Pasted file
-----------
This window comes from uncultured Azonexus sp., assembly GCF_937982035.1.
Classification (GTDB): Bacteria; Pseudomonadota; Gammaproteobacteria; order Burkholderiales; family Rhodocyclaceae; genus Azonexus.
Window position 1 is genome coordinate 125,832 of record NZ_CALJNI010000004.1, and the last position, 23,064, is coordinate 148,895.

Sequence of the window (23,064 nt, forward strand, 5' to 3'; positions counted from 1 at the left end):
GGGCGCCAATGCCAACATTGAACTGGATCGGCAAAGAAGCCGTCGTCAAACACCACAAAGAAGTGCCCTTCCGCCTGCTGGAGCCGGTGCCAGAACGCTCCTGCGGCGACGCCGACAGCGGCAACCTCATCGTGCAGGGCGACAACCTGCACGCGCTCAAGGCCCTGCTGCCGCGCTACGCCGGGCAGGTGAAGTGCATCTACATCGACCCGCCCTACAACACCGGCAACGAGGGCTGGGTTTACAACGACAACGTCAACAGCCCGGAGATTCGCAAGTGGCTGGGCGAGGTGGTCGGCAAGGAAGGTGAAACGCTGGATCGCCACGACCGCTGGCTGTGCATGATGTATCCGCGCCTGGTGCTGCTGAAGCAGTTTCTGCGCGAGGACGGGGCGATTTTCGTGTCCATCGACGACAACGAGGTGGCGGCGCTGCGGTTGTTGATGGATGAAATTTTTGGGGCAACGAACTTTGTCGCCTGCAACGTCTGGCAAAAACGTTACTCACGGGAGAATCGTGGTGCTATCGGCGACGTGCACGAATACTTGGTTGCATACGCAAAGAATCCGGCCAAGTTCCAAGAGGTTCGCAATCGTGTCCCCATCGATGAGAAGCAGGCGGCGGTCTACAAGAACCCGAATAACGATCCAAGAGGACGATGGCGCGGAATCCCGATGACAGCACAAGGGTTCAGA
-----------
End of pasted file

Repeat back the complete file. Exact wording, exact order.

This window comes from uncultured Azonexus sp., assembly GCF_937982035.1.
Classification (GTDB): Bacteria; Pseudomonadota; Gammaproteobacteria; order Burkholderiales; family Rhodocyclaceae; genus Azonexus.
Window position 1 is genome coordinate 125,832 of record NZ_CALJNI010000004.1, and the last position, 23,064, is coordinate 148,895.

Sequence of the window (23,064 nt, forward strand, 5' to 3'; positions counted from 1 at the left end):
GGGCGCCAATGCCAACATTGAACTGGATCGGCAAAGAAGCCGTCGTCAAACACCACAAAGAAGTGCCCTTCCGCCTGCTGGAGCCGGTGCCAGAACGCTCCTGCGGCGACGCCGACAGCGGCAACCTCATCGTGCAGGGCGACAACCTGCACGCGCTCAAGGCCCTGCTGCCGCGCTACGCCGGGCAGGTGAAGTGCATCTACATCGACCCGCCCTACAACACCGGCAACGAGGGCTGGGTTTACAACGACAACGTCAACAGCCCGGAGATTCGCAAGTGGCTGGGCGAGGTGGTCGGCAAGGAAGGTGAAACGCTGGATCGCCACGACCGCTGGCTGTGCATGATGTATCCGCGCCTGGTGCTGCTGAAGCAGTTTCTGCGCGAGGACGGGGCGATTTTCGTGTCCATCGACGACAACGAGGTGGCGGCGCTGCGGTTGTTGATGGATGAAATTTTTGGGGCAACGAACTTTGTCGCCTGCAACGTCTGGCAAAAACGTTACTCACGGGAGAATCGTGGTGCTATCGGCGACGTGCACGAATACTTGGTTGCATACGCAAAGAATCCGGCCAAGTTCCAAGAGGTTCGCAATCGTGTCCCCATCGATGAGAAGCAGGCGGCGGTCTACAAGAACCCGAATAACGATCCAAGAGGACGATGGCGCGGAATCCCGATGACAGCACAAGGGTTCAGA